Varieties of Spanish in the United States

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Georgetown University Press, 24 sept 2008 - 320 páginas
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Thirty-three million people in the United States speak some variety of Spanish, making it the second most used language in the country. Some of these people are recent immigrants from many different countries who have brought with them the linguistic traits of their homelands, while others come from families who have lived in this country for hundreds of years. John M. Lipski traces the importance of the Spanish language in the United States and presents an overview of the major varieties of Spanish that are spoken there.

Varieties of Spanish in the United States provides—in a single volume—useful descriptions of the distinguishing characteristics of the major varieties, from Cuban and Puerto Rican, through Mexican and various Central American strains, to the traditional varieties dating back to the sixteenth and eighteenth centuries found in New Mexico and Louisiana. Each profile includes a concise sketch of the historical background of each Spanish-speaking group; current demographic information; its sociolinguistic configurations; and information about the phonetics, morphology, syntax, lexicon, and each group's interactions with English and other varieties of Spanish. Lipski also outlines the scholarship that documents the variation and richness of these varieties, and he probes the phenomenon popularly known as "Spanglish."

The distillation of an entire academic career spent investigating and promoting the Spanish language in the United States, this valuable reference for teachers, scholars, students, and interested bystanders serves as a testimony to the vitality and legitimacy of the Spanish language in the United States. It is recommended for courses on Spanish in the United States, Spanish dialectology and sociolinguistics, and teaching Spanish to heritage speakers.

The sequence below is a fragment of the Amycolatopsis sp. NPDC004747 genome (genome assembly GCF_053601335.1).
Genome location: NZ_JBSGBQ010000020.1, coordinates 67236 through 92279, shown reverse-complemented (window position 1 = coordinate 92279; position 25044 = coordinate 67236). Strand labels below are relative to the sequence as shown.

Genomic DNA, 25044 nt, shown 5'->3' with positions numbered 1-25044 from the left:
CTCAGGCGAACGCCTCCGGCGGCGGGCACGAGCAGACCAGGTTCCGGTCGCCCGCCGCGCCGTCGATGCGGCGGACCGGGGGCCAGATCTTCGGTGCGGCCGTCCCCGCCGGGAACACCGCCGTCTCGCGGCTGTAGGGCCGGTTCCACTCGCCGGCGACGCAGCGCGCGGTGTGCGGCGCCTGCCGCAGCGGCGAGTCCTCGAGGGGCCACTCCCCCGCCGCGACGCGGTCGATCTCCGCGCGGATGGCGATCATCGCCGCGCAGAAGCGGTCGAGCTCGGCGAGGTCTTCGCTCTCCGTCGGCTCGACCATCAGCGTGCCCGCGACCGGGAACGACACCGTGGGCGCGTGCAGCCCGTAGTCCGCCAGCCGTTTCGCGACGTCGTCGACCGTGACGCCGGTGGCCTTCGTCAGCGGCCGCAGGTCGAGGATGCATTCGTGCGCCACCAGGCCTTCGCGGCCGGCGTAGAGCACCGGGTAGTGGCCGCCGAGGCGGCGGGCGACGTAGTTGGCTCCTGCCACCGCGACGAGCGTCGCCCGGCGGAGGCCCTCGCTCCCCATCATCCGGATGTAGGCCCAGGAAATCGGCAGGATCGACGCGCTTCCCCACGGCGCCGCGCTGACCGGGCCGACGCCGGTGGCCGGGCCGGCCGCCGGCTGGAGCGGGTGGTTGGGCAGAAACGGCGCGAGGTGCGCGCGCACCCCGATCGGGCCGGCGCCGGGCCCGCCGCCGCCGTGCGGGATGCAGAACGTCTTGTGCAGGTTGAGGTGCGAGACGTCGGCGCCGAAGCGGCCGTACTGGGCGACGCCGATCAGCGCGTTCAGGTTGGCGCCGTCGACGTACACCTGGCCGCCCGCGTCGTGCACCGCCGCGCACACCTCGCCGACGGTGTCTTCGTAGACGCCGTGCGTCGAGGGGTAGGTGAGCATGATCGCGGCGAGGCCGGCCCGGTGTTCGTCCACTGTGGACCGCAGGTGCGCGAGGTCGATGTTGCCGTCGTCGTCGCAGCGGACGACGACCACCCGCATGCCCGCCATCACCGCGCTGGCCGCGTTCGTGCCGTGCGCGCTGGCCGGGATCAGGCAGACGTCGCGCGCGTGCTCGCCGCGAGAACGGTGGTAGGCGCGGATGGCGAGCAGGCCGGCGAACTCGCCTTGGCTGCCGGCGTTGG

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Índice

1 The Importance of Spanish in the United States
1
2 Overview of Scholarship on Spanish in the United States
14
3 Spanish English or Spanglish?
38
4 Mexican Spanish in the United States
75
5 Cuban Spanish in the United States
98
6 Puerto Rican Spanish in the United States
116
7 Dominican Spanish in the United States
132
8 Central American Spanish in the United States
142
9 Salvadoran Spanish in the United States
150
10 Nicaraguan Spanish in the United States
165
11 Guatemalan and Honduran Spanish in the United States
179
12 Traditional Varieties New Mexico and Louisiana
191
13 Language Mixing and Code Switching
223
References
243
Index
289
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Sobre el autor (2008)

John M. Lipski is Edwin Erle Sparks Professor of Spanish and Linguistics in the Department of Spanish, Italian, and Portuguese at The Pennsylvania State University. He is the author of several books, including Latin American Spanish, El español de América, and A History of Afro-Hispanic Language Contact. He is also editor of the journal Hispanic Linguistics.

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